Stacking for Flashed Color and Scars by Chester NealieThis article was first published in The Studio Potter, Vol. 28 No.2 June 2000 pages 27 to 29; it can profitably be read in conjunction with the article on stacking by Owen; they were published together and Chester and I have shared ideas for many years.
My discussion here is based on experience firing a low arched tunnel kiln up to 5 meters in length with a gentle slope leading up to a long flue and a short chimney. I prefer bundle-stacking pots in this wood fired kiln, believing that superior qualities can be achieved in minimal spaces; subtle flashing occurs where the flame bounces between pots, walls and wadding materials.
What is it I'm trying to achieve in loading a tunnel kiln? My foremost thought is to get the best possible quality of wood firing for each pot. I'm looking to place the clay in the kiln so that all making marks are visible to their best effect. I want unpredictable qualities, directed qualities and that same freedom I try to impart to the clay in making, left on the pots for all time. Ultimately, it’s the story of the making and firing that must stand out.
The second thing in setting these kilns is to make them work. The aesthetic must be achieved through the temperature of the kiln and the placement of the pots so that the wood ash can do its job. The pack has to be directed by the shape of the kiln, the kind of stacking (on shelves or free packed) and where the side stoking will occur. All these parts must tie together in a way that allows the kiln to reach temperature. It’s all very well to have a wonderful stack but if you can't get the kiln hot enough it’s all wasted effort. The physics of moving the flame and of burning the wood vapors so the flame heats the pots is as important as the placement of pots.
Getting to temperature is not the only thing - most people can do it. It’s what to do when you get there and what you do on the way that's important. I'm talking about those indefinable qualities that occur under oxidation and reduction. The stack of pots directly affects these qualities. You can see a very oxidised effect from the early Oribe kilns. Later they discovered that putting a plinth up the middle of the kiln not only supported the arch but also split the big vortex of flame in the firebox, enabling a better reduction process to occur. This tumbling of flame, bouncing off various pots and breaking up the pattern is what we have to consider as well. We're not only playing with temperature, we're also playing with the conditions of the flame.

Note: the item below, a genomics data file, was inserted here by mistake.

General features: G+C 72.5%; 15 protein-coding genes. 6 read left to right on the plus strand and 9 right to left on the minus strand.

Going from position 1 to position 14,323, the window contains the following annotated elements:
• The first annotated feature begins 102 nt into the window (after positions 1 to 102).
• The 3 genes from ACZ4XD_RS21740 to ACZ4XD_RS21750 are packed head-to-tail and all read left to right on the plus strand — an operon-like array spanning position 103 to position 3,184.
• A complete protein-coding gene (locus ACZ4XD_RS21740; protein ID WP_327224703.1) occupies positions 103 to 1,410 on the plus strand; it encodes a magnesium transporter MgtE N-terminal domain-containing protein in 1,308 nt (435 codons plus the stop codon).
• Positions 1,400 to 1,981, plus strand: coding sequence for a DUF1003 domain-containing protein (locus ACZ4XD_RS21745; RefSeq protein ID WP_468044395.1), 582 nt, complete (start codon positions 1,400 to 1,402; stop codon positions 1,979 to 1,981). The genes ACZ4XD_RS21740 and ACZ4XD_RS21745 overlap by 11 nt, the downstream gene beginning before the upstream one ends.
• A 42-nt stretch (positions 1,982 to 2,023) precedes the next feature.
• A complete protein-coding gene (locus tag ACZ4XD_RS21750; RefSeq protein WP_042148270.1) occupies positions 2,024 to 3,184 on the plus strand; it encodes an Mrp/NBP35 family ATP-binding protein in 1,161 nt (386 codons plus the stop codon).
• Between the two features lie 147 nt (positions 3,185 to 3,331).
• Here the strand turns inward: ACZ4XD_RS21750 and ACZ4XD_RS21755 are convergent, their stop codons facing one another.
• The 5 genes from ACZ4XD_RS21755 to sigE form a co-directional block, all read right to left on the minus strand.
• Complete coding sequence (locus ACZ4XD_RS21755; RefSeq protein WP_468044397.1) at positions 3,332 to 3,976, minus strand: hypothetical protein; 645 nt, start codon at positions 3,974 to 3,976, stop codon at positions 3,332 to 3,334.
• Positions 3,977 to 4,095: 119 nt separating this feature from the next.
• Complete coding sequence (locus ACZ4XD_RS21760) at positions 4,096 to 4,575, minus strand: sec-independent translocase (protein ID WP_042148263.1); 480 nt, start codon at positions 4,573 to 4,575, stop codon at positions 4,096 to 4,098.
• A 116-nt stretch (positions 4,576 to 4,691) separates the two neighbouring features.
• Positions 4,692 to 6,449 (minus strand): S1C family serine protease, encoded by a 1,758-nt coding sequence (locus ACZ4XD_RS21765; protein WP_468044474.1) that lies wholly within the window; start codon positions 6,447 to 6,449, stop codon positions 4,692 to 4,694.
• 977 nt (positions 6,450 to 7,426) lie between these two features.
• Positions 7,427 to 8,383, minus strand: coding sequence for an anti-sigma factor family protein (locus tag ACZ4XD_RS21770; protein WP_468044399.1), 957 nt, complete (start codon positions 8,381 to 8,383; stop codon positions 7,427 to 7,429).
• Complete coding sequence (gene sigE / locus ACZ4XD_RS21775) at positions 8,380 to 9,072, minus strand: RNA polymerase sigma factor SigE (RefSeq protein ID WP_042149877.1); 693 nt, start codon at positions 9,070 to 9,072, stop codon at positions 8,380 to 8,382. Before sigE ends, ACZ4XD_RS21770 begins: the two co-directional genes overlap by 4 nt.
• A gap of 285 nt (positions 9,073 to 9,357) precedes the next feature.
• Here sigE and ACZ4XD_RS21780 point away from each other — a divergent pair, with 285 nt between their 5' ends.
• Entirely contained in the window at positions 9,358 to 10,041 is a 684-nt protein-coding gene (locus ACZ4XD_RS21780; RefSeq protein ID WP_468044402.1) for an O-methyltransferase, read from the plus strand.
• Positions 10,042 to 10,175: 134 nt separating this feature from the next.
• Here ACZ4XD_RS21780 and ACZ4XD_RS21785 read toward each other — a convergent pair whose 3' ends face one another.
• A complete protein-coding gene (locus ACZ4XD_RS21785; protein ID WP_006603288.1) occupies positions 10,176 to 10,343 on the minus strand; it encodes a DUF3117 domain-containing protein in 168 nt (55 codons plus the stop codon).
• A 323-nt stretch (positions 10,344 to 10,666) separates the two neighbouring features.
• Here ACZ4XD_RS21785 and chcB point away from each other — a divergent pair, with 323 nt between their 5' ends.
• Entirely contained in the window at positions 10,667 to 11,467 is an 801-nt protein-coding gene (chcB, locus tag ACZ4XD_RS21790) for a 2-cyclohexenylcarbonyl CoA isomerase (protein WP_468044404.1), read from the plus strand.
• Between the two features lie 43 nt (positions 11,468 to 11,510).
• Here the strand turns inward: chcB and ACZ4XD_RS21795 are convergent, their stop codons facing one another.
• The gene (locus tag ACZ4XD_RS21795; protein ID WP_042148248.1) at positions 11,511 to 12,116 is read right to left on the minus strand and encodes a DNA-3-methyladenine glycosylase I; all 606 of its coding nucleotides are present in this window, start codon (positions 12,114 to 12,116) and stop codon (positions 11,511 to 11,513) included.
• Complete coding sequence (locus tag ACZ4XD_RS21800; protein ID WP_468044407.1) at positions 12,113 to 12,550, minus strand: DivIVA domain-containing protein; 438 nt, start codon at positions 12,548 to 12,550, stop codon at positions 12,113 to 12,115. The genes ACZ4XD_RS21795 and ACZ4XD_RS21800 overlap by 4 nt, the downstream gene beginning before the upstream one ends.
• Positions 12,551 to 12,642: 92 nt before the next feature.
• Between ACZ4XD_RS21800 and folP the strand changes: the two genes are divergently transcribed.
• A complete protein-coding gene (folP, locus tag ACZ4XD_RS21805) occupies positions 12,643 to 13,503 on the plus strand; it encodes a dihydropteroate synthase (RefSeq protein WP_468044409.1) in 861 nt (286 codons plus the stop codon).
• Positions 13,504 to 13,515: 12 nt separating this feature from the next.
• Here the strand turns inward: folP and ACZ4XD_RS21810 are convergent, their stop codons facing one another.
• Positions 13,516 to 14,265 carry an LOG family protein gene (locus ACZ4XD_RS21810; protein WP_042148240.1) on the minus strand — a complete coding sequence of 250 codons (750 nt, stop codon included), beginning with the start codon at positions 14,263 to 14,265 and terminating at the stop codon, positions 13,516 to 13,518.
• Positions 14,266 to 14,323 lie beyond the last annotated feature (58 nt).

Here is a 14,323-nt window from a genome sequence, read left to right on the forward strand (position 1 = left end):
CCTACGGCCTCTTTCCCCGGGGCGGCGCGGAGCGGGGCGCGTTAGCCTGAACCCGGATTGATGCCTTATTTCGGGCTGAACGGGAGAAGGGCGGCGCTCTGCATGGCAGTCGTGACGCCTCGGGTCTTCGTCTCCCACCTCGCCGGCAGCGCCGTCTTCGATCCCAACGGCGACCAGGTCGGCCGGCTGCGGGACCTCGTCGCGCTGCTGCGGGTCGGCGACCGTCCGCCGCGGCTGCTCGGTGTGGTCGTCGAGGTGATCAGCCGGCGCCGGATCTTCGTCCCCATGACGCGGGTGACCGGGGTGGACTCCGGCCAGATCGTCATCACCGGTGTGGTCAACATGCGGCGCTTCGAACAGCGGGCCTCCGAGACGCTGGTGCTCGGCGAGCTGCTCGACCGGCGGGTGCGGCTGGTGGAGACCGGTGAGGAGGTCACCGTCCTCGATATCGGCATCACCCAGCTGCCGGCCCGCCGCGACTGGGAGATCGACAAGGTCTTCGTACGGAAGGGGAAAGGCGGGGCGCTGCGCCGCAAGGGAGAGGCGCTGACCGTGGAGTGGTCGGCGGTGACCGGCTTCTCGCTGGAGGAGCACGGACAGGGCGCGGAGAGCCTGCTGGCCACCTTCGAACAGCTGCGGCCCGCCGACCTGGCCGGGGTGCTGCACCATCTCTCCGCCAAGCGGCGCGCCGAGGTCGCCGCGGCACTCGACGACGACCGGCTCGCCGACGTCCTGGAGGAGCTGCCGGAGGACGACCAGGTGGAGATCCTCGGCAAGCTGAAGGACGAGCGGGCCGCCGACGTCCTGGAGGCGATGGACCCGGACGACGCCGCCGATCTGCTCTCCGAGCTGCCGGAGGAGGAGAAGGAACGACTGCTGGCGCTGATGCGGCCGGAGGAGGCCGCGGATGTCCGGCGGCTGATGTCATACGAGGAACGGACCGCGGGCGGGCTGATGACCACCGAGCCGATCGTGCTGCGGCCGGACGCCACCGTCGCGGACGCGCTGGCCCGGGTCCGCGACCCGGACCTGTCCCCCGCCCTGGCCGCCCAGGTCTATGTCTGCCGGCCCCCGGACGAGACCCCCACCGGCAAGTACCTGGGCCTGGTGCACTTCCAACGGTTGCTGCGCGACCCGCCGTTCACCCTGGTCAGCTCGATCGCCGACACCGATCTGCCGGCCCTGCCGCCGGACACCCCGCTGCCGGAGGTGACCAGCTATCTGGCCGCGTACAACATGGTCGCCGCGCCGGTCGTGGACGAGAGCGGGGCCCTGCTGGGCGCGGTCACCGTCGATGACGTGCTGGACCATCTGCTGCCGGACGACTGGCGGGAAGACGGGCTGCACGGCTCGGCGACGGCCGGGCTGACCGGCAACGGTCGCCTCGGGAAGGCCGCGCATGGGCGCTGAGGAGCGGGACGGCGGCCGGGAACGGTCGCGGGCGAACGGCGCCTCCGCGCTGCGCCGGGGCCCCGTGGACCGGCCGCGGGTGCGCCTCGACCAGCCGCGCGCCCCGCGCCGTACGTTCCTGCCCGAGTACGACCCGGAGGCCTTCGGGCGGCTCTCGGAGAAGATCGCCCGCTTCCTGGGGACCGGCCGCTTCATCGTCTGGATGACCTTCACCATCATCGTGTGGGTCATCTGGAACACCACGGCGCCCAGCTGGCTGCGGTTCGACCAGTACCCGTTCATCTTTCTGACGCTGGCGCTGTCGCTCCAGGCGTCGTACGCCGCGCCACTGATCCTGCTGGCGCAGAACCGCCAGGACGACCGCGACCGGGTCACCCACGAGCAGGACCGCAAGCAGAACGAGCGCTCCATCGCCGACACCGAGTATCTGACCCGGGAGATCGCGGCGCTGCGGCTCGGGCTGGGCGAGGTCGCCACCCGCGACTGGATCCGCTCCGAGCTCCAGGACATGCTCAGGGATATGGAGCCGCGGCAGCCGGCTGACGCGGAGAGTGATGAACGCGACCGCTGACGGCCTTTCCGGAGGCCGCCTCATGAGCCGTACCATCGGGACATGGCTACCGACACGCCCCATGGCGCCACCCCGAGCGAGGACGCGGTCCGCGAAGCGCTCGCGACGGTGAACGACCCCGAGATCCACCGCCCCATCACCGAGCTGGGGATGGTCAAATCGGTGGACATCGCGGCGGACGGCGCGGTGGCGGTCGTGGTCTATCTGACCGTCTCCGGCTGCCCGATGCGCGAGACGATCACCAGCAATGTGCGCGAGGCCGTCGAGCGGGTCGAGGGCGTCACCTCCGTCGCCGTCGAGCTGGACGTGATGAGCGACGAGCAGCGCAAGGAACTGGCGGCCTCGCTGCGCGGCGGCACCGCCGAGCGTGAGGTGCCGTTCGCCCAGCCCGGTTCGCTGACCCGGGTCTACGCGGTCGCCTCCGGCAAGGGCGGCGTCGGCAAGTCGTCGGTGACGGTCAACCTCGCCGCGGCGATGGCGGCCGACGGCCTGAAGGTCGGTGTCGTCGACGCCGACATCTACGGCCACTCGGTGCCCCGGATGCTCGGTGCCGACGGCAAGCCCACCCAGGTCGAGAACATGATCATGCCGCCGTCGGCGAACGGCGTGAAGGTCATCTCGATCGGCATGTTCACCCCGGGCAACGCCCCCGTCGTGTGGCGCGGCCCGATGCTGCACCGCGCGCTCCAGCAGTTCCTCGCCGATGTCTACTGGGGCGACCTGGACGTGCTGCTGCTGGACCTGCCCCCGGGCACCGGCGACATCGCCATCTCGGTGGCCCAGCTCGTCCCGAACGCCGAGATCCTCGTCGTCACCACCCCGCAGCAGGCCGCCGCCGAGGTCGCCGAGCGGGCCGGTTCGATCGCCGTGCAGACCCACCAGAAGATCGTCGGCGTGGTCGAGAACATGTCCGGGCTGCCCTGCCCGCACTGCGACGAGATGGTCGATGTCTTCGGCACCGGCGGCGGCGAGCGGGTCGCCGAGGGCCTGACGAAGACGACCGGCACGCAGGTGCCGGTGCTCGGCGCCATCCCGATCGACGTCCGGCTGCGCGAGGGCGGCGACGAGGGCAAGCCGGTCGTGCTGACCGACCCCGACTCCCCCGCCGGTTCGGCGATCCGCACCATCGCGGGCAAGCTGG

The shape of the kiln is obviously going to affect the way it can be set. If it’s a high kiln, it’s difficult to bundle stack pots to the top and have the bottom ones support such a weight above them. My preference is to have a low arched kiln and do away with shelving as much as possible.
The way pots are stacked to the roof, leaving enough gap between them for the flame to work is critical. Coupled with this is the need to think beforehand about what shapes will work within each other and which ones will pack together. Spherical forms will very easily pack to the top, but it’s nice to interplay these with cylindrical shapes to stabilize the stack. In tunnel kilns there are spaces that have just the fly ash going through and there are spaces where the ash directly settles on the pots, especially from the side stoking. Pots can be made specifically for these areas. Consider their shapes - you can't have protrusions where they're likely to be knocked off or disturbed by side stoke wood landing on them. Handles and lugs have to be tucked into the edges of necks and subtly kept out of the way of descending wood.
The strength of the clay and its shape have to be considered. The pots have to be thrown with a bit more weight to them if they're going to support a meter of other pots balanced on top. Rims must be stronger and cylinders can't be too wide or they'll squash and end up very flattened forms. If pots are going to be lying on each other, the marks of placement are going to be part of the decoration of the pieces. Wads between them have to be very carefully considered. Kaolin and alumina wads produce pots that separate easily, but the character of the wad marks - a sort of white bird dropping - has a nasty synthetic quality. I feel it is too severe so I look for a much softer blush of color.